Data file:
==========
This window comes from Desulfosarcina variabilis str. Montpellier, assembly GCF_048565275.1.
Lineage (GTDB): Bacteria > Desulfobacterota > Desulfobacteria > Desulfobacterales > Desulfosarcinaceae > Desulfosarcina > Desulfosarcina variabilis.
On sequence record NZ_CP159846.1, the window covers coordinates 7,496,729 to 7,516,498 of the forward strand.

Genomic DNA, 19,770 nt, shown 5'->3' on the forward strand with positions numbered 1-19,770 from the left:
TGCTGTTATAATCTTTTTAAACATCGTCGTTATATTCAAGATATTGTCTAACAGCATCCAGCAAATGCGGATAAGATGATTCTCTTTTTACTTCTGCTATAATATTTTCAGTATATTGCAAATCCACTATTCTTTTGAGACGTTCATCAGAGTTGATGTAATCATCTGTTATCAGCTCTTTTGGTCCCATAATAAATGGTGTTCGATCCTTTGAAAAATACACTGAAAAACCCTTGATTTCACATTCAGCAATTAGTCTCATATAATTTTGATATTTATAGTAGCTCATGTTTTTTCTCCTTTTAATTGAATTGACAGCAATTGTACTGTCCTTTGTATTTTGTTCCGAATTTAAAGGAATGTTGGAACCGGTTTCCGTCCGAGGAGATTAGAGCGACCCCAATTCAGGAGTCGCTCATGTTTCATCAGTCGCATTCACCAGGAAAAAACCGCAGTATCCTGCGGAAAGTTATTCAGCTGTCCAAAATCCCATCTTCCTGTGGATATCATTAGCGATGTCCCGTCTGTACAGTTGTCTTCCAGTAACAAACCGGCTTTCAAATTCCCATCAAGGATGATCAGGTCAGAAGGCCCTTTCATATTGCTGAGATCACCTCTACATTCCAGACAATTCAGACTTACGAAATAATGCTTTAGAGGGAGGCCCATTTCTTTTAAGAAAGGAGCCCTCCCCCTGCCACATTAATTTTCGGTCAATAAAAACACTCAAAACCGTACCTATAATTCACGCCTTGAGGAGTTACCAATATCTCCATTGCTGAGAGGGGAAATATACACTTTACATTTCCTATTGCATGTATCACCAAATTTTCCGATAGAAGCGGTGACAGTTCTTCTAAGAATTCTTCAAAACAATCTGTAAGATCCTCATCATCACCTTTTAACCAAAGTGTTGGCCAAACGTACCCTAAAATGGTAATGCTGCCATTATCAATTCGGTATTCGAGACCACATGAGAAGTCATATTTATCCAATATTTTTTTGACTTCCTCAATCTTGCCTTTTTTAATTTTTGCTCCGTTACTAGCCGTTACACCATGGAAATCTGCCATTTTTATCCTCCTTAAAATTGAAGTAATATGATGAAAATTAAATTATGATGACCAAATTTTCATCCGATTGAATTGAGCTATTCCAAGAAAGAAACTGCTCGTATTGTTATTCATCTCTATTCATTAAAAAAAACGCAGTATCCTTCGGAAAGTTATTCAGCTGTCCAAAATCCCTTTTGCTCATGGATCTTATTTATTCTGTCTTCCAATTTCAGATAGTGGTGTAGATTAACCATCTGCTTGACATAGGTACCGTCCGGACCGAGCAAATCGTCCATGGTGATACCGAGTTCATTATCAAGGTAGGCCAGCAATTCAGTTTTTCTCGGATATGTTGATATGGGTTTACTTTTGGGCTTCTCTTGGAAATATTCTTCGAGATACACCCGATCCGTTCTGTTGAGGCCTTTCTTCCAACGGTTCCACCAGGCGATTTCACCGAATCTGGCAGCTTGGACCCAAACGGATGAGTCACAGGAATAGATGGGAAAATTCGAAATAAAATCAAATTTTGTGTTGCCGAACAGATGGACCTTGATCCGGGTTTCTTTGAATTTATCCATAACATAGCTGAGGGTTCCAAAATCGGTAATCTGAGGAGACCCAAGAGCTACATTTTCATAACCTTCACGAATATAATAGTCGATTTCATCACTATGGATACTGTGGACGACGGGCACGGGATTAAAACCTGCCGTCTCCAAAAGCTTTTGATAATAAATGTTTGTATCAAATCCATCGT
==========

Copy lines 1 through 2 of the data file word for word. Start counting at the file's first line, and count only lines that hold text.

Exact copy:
This window comes from Desulfosarcina variabilis str. Montpellier, assembly GCF_048565275.1.
Lineage (GTDB): Bacteria > Desulfobacterota > Desulfobacteria > Desulfobacterales > Desulfosarcinaceae > Desulfosarcina > Desulfosarcina variabilis.